I bought a new set of clippers (two of them… one huge one and one medium sized one… the smaller one is more useful), so they are still very sharp. The sharperning tool sounds good too… will get onto it :slight_smile: I find my biggest problem is physically holding the little seeds… how on earth do you hold them so you can still get the clippers in around them??? The big seeds are easy because I can get a good grip on them. Those little ‘Floradora’ seeds though are very frustrating. I’ve also found, however, that big seeds doesn’t always equate to easy extraction… gigantea was a PITB… weird angular seeds that are very thick with little embryo that were tightly wedged in even in very dry seeds. I took a photo the other day, Don, of an embryo I extracted from an immature hip. I was in a nursery and I really wanted to buy this rose… but it had RMV… so I decided to help them by ‘dead-heading’ it and removed the hip on the off chance it was mature enough… it wasn’t… the embryo was a strange translucent jelly-like material… quite cool really… will post it here when I have a bit of spare time to sit down and get it off the camera and PS it for publishing here…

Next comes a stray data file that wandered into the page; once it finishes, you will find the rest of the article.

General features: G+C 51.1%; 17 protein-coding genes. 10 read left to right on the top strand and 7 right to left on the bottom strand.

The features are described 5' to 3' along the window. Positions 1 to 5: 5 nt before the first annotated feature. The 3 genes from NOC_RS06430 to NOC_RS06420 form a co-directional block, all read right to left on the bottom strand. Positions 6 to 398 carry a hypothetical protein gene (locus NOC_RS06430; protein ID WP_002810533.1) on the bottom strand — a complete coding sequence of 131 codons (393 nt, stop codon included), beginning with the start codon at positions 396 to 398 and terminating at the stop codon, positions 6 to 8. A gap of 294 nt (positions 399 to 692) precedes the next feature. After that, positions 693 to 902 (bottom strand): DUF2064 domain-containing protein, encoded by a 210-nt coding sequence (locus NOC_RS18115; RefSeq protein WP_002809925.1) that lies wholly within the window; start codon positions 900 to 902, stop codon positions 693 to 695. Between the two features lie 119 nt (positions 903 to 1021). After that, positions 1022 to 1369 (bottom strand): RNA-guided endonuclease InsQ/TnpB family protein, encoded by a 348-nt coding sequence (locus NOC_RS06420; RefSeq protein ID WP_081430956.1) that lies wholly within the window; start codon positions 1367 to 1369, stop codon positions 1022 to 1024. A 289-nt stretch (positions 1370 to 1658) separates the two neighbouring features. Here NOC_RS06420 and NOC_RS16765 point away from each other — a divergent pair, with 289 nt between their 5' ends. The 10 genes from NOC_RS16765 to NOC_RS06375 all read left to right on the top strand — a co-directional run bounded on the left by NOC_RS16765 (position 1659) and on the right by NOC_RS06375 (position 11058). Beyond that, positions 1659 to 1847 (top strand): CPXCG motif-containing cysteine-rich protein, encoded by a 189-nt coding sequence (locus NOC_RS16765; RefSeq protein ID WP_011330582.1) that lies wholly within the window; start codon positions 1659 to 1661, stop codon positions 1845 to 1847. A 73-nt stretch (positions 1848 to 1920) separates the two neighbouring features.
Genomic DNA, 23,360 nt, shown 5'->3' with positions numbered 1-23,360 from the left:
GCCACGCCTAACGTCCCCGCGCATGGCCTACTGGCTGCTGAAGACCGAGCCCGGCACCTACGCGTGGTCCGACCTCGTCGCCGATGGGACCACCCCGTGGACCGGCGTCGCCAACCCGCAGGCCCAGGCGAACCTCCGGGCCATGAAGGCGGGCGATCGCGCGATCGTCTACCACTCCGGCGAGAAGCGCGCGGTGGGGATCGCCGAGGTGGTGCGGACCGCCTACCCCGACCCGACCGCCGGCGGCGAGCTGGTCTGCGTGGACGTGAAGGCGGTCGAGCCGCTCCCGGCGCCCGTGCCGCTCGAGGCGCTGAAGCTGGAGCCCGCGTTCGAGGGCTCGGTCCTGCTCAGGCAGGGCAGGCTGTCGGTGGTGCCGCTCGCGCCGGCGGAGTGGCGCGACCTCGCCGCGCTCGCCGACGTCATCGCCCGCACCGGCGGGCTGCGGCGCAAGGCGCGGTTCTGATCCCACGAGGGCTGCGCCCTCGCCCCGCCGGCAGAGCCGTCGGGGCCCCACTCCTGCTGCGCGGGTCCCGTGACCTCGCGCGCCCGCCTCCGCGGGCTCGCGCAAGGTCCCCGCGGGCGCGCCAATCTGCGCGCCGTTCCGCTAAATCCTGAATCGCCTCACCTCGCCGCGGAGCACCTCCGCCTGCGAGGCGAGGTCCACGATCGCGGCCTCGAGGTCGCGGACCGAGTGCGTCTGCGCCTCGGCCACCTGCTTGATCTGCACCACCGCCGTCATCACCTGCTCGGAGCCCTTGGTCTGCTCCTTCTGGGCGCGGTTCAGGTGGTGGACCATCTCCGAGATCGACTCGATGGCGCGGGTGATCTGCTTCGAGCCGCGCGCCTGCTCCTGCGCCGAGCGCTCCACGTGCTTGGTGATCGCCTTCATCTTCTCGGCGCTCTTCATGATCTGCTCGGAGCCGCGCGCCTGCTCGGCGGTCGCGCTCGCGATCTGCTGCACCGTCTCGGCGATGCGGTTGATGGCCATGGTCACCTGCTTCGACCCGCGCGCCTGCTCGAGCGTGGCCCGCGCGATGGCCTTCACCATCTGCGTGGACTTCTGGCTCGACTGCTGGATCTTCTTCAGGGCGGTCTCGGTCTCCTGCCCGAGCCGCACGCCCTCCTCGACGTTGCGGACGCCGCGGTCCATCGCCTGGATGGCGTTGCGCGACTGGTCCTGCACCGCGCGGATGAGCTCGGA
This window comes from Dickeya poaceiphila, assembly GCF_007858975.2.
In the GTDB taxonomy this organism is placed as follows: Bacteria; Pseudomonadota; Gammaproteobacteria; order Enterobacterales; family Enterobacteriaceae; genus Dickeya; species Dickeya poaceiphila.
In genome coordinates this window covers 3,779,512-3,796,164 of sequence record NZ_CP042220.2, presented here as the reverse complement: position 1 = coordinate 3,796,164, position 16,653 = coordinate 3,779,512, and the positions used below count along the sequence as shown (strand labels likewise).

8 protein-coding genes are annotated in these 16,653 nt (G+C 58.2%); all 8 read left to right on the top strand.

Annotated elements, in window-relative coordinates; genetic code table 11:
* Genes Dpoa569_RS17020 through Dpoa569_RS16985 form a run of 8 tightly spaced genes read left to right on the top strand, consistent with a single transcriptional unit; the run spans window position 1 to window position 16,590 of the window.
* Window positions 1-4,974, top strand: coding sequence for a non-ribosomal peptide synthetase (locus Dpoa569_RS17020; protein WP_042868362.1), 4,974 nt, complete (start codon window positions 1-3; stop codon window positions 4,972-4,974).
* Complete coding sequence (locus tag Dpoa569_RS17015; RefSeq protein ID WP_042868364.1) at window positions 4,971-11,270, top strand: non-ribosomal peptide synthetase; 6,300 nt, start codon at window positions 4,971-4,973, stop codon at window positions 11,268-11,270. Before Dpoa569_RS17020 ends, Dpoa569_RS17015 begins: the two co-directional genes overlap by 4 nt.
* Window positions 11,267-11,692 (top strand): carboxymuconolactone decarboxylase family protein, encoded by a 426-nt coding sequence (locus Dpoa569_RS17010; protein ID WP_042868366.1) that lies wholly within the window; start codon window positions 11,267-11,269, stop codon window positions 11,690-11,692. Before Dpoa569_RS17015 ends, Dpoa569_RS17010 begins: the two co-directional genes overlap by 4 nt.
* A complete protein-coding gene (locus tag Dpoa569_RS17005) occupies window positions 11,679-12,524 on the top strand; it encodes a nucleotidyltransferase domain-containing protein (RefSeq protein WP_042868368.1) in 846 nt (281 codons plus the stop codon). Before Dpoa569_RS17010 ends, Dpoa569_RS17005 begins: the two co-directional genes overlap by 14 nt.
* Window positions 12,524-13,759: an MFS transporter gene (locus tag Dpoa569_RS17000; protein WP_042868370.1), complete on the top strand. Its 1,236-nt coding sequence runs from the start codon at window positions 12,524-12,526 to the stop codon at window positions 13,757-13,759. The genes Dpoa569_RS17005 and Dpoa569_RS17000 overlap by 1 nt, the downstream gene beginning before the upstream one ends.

how on earth do you hold them so you can still get the clippers in around them???

Very carefully :slight_smile:

It is important to have clean hands and to condition the skin on your hands, as strange as that may seem. I worked out a regimen that I follow rigidly:

Apply a small amount of Mary Kay Satinhands brand hand cream to your hands, especially the thumb and forefinger. Let it dry completely then wash the residue off your hands with warm water using Dial Hypoallergenic brand bar soap. Dry your hands with a clean cotton towel. This will leave your fingers with just the right texture to grip the seeds. The Mary Kay hand cream has also proved to be the best way to prevent cracking of the skin of my fingers due to repeated exposure to peroxide. Like much of my advice this may seem extreme and tedious but it took a long time and a lot of trial and error to get it right.

You’ll find that with time it will become second nature to you. Likewise, the use of the gadget becomes instinctive once you’ve mastered the basics of its use. BTW, I’d like you to send me a picture of yours - or maybe post one here - so I can see if it needs tweaking.

the embryo was a strange translucent jelly-like material… quite cool really

It is fascinating, please do post some pictures.

I’ve been learning a lot about how embryos develop and just what, exactly, it means for an embryo to become mature.